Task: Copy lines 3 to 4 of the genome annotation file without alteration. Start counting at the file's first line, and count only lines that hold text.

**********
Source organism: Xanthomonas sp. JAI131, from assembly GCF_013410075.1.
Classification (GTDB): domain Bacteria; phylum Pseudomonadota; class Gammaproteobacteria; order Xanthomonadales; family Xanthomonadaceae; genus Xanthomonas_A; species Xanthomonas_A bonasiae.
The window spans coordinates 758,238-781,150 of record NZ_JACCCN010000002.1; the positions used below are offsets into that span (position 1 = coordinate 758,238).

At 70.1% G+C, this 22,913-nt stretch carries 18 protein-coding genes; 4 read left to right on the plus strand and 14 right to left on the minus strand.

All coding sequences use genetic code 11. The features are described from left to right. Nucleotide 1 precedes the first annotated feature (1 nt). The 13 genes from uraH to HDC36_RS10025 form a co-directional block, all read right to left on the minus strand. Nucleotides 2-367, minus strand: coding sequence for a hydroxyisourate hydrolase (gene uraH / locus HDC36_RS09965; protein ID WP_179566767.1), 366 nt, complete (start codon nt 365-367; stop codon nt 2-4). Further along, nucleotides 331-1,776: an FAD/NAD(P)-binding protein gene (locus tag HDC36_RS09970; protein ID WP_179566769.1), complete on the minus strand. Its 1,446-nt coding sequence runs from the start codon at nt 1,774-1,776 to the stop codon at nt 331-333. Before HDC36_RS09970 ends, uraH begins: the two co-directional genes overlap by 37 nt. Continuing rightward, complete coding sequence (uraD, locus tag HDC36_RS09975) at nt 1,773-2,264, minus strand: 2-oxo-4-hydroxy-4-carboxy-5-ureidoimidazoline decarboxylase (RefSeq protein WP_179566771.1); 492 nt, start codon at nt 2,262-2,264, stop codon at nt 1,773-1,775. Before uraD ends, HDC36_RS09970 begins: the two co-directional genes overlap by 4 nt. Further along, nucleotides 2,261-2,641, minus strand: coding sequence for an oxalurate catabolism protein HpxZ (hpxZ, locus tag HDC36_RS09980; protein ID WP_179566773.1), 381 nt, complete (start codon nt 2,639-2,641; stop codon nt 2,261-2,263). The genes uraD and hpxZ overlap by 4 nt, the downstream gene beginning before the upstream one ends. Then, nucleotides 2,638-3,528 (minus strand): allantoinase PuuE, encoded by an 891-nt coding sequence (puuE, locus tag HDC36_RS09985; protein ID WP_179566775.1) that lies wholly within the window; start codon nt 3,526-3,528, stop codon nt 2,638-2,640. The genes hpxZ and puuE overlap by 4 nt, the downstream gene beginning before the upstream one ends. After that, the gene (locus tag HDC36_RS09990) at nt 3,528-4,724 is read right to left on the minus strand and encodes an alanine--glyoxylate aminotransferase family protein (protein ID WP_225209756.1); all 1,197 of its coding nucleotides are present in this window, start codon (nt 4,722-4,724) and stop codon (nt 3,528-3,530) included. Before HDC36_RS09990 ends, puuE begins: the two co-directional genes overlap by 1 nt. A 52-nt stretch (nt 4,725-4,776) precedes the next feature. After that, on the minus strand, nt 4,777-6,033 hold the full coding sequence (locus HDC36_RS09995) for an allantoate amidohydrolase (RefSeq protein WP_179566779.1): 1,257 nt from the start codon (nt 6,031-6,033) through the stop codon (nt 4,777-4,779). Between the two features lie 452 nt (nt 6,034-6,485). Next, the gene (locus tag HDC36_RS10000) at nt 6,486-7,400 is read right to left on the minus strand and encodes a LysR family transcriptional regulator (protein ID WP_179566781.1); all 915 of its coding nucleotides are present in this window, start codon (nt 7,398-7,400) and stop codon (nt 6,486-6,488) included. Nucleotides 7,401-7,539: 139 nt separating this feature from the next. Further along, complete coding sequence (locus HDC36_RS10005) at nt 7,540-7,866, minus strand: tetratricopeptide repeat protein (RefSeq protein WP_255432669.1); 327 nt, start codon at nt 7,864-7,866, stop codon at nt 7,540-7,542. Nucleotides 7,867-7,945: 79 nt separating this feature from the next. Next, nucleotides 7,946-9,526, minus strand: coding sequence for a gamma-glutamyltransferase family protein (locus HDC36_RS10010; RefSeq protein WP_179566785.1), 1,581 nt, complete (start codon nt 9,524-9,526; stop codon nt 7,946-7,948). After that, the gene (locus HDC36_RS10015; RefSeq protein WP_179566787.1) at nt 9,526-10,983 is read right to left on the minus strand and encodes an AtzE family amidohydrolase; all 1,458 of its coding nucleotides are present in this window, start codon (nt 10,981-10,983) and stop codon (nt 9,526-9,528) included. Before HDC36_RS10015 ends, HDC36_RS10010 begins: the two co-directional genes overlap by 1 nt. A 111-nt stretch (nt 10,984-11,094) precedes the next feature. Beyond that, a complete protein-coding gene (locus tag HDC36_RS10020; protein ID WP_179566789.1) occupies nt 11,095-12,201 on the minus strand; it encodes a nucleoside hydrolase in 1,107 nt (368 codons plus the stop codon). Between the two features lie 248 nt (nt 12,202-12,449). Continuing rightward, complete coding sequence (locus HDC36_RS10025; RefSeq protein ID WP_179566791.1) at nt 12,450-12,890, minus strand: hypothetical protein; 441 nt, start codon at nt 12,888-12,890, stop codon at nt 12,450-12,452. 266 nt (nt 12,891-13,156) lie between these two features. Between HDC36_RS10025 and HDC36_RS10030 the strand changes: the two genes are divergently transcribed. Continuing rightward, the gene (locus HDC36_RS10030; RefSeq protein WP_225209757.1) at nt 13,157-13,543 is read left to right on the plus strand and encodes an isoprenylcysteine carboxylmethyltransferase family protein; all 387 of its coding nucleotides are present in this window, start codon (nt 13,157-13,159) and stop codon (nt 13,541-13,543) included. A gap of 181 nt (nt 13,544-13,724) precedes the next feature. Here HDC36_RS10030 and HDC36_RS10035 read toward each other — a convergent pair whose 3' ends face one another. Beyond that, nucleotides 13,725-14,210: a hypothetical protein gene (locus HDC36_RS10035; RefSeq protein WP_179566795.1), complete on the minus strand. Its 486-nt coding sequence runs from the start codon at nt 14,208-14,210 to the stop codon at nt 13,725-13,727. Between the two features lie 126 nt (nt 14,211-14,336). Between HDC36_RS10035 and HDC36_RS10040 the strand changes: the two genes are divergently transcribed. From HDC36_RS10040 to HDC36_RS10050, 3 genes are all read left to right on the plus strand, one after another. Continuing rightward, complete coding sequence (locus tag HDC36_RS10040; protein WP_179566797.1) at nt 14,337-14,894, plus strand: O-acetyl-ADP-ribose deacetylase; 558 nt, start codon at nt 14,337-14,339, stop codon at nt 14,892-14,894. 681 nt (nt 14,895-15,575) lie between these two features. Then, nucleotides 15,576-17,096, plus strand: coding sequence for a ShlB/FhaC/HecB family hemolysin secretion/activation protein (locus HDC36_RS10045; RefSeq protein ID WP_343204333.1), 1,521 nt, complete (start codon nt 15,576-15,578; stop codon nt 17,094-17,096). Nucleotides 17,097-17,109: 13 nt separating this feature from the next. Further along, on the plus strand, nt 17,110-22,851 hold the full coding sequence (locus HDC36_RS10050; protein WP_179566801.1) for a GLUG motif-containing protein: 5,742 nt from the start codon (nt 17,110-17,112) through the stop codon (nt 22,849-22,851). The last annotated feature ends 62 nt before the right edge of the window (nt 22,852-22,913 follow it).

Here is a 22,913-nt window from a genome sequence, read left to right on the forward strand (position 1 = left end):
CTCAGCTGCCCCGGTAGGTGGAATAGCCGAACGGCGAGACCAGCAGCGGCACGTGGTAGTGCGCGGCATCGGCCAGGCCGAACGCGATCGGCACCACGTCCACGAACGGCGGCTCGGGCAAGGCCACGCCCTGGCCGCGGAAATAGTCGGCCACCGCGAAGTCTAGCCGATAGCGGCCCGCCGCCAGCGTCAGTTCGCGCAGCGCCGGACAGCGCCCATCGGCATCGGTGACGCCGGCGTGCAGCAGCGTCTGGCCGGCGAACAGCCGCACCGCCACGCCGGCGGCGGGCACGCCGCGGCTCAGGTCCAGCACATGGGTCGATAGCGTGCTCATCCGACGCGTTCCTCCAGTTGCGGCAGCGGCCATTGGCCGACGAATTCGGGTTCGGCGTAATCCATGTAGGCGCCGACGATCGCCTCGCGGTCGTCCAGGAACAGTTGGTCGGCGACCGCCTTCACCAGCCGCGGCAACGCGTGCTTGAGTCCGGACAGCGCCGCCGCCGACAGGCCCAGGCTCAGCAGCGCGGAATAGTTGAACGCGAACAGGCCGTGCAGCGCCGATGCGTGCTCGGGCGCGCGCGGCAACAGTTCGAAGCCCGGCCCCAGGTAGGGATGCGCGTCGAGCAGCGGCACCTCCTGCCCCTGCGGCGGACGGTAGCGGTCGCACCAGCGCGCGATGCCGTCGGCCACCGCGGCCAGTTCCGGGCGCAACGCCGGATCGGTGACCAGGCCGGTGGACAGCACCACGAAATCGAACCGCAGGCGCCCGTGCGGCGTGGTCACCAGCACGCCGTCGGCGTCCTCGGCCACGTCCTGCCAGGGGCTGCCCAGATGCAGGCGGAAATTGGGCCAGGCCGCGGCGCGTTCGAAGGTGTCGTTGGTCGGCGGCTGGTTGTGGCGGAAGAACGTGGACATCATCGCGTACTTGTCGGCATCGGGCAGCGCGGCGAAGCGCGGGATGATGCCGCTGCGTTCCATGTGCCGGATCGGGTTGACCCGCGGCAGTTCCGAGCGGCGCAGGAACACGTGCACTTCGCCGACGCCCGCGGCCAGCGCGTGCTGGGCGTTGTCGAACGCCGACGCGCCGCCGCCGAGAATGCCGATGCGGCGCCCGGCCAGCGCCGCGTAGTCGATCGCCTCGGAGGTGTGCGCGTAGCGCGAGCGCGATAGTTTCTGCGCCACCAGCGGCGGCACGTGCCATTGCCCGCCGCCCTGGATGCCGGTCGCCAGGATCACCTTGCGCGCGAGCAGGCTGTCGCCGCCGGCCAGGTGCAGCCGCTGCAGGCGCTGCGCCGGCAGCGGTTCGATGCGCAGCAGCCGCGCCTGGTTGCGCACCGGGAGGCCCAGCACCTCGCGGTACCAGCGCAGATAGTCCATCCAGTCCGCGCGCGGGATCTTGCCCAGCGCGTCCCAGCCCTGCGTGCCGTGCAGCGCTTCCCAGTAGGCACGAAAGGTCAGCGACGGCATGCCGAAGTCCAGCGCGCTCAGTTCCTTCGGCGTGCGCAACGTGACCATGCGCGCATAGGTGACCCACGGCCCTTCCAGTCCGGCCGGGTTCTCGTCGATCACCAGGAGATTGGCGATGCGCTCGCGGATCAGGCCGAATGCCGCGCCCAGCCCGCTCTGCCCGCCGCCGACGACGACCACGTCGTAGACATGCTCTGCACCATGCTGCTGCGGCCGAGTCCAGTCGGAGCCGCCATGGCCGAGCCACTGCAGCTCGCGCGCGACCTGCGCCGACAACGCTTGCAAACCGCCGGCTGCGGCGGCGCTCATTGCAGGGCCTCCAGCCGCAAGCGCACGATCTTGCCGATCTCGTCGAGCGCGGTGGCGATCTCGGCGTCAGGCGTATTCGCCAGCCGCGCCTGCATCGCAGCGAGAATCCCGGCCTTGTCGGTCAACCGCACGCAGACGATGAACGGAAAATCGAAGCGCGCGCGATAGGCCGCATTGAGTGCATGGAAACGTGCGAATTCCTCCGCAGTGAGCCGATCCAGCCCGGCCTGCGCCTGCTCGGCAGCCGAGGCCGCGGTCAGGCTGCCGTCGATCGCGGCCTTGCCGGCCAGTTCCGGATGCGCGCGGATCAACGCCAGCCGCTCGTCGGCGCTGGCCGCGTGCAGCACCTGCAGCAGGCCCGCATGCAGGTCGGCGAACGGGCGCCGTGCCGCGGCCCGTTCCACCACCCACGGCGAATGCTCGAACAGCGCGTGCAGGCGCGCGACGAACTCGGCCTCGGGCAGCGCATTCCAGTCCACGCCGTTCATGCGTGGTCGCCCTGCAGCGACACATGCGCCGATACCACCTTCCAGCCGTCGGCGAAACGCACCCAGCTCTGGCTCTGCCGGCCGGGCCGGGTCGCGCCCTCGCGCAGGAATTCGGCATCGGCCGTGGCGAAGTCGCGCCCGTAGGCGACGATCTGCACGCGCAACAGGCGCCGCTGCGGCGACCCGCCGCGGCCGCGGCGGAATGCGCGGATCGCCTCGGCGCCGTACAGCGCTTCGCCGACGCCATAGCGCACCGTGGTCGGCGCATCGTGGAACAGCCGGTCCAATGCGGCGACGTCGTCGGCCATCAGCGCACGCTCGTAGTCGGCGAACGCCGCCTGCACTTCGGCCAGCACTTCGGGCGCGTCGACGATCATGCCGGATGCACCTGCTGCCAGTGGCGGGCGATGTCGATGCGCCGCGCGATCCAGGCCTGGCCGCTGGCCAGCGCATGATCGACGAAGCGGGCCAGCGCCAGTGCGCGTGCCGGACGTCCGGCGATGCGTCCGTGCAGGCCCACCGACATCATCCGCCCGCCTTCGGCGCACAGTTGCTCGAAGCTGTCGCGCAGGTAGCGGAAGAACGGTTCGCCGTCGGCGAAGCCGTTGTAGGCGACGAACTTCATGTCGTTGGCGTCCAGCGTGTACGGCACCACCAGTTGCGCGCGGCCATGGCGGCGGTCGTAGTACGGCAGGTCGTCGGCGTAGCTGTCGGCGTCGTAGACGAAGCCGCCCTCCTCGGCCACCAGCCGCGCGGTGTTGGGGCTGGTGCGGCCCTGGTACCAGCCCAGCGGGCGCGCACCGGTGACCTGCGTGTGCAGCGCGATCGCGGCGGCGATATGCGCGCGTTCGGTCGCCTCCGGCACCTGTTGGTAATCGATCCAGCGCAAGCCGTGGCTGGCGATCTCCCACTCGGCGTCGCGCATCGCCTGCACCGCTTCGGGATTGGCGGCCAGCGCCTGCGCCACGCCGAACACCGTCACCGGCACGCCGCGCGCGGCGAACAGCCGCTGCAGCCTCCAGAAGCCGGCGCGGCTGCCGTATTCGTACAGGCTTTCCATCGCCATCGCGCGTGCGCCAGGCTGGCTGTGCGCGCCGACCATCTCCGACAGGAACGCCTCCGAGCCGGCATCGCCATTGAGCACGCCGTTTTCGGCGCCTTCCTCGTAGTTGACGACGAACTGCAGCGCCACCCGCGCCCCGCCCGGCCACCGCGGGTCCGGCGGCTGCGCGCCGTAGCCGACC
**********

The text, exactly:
The window spans coordinates 758,238-781,150 of record NZ_JACCCN010000002.1; the positions used below are offsets into that span (position 1 = coordinate 758,238).

At 70.1% G+C, this 22,913-nt stretch carries 18 protein-coding genes; 4 read left to right on the plus strand and 14 right to left on the minus strand.